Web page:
For Immediate Release, June 17, 2009
Jeff Miller, Center for Biological Diversity, (510) 499-9185
Christopher Jones, (936) 615-3740
Tennessee Slow, Florida Out Front in Protecting Freshwater Turtles
Other Southern and Midwestern States Refuse to
End Unsustainable Commercial Harvest of Wild Turtles
NASHVILLE, Tenn.— Today the Tennessee Wildlife Resources Commission is considering an emergency rulemaking petition submitted by health and conservation groups to ban commercial harvest of wild freshwater turtles from public and private waters throughout the state. The Commission received the petition in March from the Center for Biological Diversity, Center for North American Herpetology, Center for Reptile and Amphibian Conservation and Management, Center for Food Safety, Tennessee Chapter of the Sierra Club, Tennessee Herpetological Society, Tennessee Scenic Rivers Association, and Save the Cumberland. Tennessee is not expected to change harvest regulations, but Florida’s wildlife agency will vote today on finalizing a proposal banning most commercial turtle harvest in private and public waters in Florida.
Over two dozen conservation and public-health groups petitioned Tennessee and 11 other southern and midwestern states in 2008 and 2009 to prohibit commercial turtle harvest – both to protect dwindling populations of freshwater turtles and to protect human health. Turtles sold domestically as food or exported to international food markets are often contaminated with mercury, PCBs, and pesticides.
“The Asian turtle crisis has hit Tennessee and other states that have weak harvest regulations, and our native turtles are in jeopardy,” said Jeff Miller, a conservation advocate with the Center for Biological Diversity. “To supply overseas demand for turtle meat and parts, commercial harvesters are strip-mining streams of their turtles for the export trade. This food trade is completely unregulated, and the potential health implications due to turtles contaminated with carcinogenic toxins are staggering.”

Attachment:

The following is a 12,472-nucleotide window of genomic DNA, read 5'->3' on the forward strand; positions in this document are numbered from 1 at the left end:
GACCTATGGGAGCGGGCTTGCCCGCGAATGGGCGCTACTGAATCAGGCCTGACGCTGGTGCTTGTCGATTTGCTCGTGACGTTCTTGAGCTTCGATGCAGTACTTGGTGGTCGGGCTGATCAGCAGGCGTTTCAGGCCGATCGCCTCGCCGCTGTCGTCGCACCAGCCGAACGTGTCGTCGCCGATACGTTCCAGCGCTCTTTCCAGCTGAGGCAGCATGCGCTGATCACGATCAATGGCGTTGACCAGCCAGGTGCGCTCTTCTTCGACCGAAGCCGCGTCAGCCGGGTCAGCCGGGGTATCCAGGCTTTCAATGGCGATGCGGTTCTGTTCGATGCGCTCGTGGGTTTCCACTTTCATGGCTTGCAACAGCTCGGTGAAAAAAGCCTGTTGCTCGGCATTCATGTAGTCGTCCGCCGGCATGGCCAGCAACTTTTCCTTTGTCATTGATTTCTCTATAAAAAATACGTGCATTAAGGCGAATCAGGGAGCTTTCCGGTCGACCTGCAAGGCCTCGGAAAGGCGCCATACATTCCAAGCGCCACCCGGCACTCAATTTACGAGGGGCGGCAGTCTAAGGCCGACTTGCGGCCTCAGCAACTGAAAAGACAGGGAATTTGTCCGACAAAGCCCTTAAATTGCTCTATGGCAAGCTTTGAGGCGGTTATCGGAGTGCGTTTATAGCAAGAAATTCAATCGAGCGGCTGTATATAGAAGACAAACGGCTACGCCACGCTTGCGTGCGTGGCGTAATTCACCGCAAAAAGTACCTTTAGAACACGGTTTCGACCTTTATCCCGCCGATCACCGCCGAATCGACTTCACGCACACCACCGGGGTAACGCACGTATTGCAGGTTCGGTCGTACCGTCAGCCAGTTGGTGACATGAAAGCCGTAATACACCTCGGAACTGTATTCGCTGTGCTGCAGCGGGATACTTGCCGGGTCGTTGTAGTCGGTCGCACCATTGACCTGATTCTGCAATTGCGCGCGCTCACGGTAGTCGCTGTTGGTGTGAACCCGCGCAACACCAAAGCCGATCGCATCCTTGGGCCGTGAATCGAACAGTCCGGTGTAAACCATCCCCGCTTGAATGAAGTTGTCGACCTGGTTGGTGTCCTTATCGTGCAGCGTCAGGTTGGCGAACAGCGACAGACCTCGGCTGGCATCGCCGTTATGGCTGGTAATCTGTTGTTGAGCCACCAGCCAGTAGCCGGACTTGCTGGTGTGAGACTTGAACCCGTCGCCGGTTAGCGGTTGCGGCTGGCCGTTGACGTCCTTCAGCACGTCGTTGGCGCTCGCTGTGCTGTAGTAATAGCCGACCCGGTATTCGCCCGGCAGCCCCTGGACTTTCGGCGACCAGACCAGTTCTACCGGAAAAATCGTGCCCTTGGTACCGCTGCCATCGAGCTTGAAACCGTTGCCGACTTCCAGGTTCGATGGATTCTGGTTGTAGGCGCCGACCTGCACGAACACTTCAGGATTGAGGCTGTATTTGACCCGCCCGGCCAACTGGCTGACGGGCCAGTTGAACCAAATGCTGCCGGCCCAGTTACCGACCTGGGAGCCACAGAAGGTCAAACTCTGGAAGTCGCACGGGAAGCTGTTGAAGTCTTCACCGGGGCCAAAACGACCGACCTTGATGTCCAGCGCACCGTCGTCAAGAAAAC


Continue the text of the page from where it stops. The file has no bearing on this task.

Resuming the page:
“For more than a decade Tennessee has known of published contaminant studies from the Tennessee River showing snapping turtles are contaminated with toxins and dangerous to eat,” said Chris Jones, a conservation attorney representing the petitioning groups. “We believe harvest numbers are much greater than reported since the state does not monitor how many turtles are harvested commercially. The demand for turtles in Asia is driving massive exploitation of wild turtles, on a scale comparable to the buffalo slaughters of the 1800s.”
Florida is set to ban commercial turtle harvest in public and private waters. The Florida Fish and Wildlife Conservation Commission in 2008 imposed a temporary, 20-turtle-a-day limit for commercial fishermen while it reviewed harvest regulations. The Commission will vote today on its proposed ban (which would allow licensed turtle farmers to continue to take an unlimited quantity of broodstock turtles).